Known primarily for timeless hit single "I Wanna Be Bad," Willa Ford was the singer who told us early 2000s teens it was OK to be different — and dare I say it — even a little bad. In a new interview with Billboard, Ford spoke about her time in the limelight and why her music meant so much to members of the LGBTQ community growing up in the late 90s and early 2000s. As a gay closeted teen who was — and still is — a fan of Ford, I can definitely attest to relating to Ford and her music. Heck, "I Wanna Be Bad" is still on a number of my favorite Spotify playlists.
In her first full interview in years, Ford teased the possibility of a comeback tour. And what type of venues is she interested in playing? The ones that would totally welcome her back with open arms — gay clubs. "I'd love to hit the gay club circuit because it would be so empowering and fun every night,” Ford told Billboard.
When I was a teenager, I was a loyal fan of Britney Spears. So much so that to this day I've never purchased a Christina Aguilera album. Sure, I know that there wasn't really a beef between them, and the rumors of one have long been put to rest, but I've been a loyal member of the Britney Army since 1999, and part of my self imposed rules of such meant not putting any other artist above Godney. Despite the fact that she threw a little shade at the Holy Spearit, there was something appealing about Ford to my teenage self — she wanted to be bad, and she didn't apologize about it.
The early 2000s were a strange time, where it seemed that female pop stars had to promote images of both chastity and sexuality. Artists like Spears and Jessica Simpson proclaimed virginity (not that it was anyone's business in the first place) while singing lyrics about sex and releasing provocative music videos. How much of this was pressure from the industry to try to ride the line between these two personas to appeal to different audiences is another story, but regardless of why it was happening, unlike Spears and Simpson, Ford didn't apologize for being provocative. Quite the opposite, in fact; Ford embraced it, and in doing so she became relatable to many gay teens in a different way than her peers. It was like she showed us that we didn't have to lie or feel ashamed of our desires, which is a powerful message to someone struggling with their sexual identity.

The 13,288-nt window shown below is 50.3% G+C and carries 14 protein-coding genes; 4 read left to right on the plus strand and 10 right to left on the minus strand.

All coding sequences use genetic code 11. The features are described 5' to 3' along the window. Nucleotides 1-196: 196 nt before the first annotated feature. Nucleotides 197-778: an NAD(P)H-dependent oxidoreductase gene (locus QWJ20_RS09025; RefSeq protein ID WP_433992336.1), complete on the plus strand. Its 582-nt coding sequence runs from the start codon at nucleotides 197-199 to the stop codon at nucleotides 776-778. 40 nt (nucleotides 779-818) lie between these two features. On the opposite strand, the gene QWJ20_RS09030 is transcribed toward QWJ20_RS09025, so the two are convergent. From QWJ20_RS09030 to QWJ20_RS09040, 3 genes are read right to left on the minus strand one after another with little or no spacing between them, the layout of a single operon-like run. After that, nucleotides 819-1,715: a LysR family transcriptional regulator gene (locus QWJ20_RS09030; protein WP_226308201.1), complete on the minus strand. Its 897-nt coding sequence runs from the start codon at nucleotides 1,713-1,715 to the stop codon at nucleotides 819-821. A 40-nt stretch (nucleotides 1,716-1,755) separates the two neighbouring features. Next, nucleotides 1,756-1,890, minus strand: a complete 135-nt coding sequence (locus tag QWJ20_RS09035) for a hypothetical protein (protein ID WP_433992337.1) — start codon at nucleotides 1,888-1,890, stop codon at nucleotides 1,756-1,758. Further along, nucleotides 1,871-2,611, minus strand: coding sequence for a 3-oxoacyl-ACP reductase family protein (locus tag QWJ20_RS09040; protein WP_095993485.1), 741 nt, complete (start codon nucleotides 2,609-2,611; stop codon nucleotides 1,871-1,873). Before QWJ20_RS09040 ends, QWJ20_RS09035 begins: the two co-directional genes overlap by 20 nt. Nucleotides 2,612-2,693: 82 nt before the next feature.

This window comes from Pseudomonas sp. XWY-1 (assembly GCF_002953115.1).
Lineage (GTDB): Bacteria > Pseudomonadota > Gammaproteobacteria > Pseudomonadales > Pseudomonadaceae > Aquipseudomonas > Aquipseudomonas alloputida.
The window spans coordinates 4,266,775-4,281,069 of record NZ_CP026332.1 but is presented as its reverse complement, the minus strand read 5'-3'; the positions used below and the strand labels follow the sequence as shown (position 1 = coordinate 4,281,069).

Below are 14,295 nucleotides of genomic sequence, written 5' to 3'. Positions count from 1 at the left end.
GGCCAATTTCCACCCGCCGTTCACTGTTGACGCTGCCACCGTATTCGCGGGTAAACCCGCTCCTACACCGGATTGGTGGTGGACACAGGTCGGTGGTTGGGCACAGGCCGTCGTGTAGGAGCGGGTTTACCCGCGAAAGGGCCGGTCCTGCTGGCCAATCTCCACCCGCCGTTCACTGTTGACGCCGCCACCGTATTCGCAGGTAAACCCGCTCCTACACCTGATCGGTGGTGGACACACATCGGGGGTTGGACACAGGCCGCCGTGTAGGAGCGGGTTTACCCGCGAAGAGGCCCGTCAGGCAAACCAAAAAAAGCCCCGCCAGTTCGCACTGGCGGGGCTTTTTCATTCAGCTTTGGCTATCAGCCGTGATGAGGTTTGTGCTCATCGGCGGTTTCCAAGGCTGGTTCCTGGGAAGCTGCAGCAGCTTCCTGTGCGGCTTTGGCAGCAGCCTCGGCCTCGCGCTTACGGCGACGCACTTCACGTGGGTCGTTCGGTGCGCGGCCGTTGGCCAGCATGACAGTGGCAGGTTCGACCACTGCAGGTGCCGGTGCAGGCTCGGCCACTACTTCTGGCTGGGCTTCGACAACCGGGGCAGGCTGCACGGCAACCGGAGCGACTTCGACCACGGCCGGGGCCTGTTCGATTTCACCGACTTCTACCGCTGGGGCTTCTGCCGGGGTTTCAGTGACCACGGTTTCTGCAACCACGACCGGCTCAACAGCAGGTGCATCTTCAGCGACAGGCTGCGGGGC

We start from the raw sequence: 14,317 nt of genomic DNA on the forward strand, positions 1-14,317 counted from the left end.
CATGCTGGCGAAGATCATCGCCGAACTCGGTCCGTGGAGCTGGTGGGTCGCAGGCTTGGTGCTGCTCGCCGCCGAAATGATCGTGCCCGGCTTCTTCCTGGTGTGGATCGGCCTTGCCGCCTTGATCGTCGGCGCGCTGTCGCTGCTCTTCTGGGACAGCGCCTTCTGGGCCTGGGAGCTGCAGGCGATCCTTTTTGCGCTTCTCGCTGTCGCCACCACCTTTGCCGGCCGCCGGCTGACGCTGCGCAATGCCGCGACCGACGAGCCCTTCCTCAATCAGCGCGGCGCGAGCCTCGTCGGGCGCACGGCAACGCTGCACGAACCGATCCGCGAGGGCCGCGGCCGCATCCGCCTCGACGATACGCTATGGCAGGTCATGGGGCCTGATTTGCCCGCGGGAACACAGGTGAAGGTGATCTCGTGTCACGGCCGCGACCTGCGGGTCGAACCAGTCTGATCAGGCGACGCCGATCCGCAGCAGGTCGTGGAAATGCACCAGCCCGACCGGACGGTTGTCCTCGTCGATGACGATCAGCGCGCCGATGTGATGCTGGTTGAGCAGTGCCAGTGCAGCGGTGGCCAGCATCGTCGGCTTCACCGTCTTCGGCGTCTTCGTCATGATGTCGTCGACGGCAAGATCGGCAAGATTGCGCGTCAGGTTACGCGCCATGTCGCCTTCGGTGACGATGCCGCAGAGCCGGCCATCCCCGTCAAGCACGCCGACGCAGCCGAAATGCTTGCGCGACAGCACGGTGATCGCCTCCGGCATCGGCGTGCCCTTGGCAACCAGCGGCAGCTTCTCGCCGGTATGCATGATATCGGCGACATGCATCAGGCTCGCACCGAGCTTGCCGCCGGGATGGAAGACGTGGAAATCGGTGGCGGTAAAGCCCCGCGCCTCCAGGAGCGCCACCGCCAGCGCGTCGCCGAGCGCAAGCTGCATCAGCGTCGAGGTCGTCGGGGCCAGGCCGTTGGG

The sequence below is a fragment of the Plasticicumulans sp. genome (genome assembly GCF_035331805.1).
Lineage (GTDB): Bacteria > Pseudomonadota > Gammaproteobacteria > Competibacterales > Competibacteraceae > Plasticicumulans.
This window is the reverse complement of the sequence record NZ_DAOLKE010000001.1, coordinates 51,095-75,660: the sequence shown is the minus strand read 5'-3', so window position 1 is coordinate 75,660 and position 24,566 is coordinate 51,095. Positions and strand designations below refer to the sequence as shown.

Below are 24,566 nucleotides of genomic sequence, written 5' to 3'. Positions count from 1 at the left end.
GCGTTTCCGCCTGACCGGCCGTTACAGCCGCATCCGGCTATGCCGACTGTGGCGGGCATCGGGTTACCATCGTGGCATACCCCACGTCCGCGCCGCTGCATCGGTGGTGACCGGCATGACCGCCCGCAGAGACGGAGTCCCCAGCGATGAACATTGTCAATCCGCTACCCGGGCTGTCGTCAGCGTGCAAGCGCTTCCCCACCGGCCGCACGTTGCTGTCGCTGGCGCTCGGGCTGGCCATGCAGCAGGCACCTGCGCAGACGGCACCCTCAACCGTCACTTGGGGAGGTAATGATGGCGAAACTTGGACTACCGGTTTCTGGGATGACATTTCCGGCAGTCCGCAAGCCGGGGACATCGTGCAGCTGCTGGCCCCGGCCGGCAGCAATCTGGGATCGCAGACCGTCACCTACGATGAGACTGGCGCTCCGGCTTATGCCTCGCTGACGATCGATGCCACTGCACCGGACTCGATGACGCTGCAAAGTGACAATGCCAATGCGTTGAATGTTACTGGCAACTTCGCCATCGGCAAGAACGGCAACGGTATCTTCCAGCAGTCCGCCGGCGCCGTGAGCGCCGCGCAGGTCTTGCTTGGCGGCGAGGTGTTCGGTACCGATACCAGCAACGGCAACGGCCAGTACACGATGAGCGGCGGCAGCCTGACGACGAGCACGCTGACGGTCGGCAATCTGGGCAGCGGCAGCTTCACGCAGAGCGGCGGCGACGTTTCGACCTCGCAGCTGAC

"Part of it was image-based," Ford told Billboard about her relationship with the LGBTQ community. "Britney Spears was really the first pop girl to launch, so you can't touch that: Britney is iconic. Then you had Christina Aguilera, Jessica Simpson and Mandy Moore. Everyone was doing this squeaky clean image, and I was 21 coming out on a record like, 'This is not me.'"
First of all, I'm glad to see that even Ford will now acknowledge that Spears is an icon. Second of all, I think she clearly understands why her first single meant so much to fans.
Preach! There was definitely a message in "I Wanna Be Bad" that spoke to LGBTQ teens in a way no other song yet did. Remember, this was long before songs like Kesha's "We R Who We R" or "Firework" by Katy Perry.
It's a travesty that Ford's game changing music career was cut short, but there's still hope for those of us who remain fans of her music. "I have thought about coming back, and I know who my community was and who would embrace me," she told Billboard, referring to her LGBTQ fans. "When I look at Kylie Minogue, she did [her comeback] really right. She did Loco-Motion, she went away for 20 years — which is almost how long I’ve gone away — and then she comes back with this amazing dance-pop record. For me it was groundbreaking in the states."
Could Ford be following in the footsteps of Minogue, a fellow icon in the gay community? "I really do miss music," Ford said, "it's my first passion, my first love." I don't know about you, but I'd totally listen to new music from Ford, and I'd absolutely buy a ticket if she went on a club tour. Let's make this come back happen!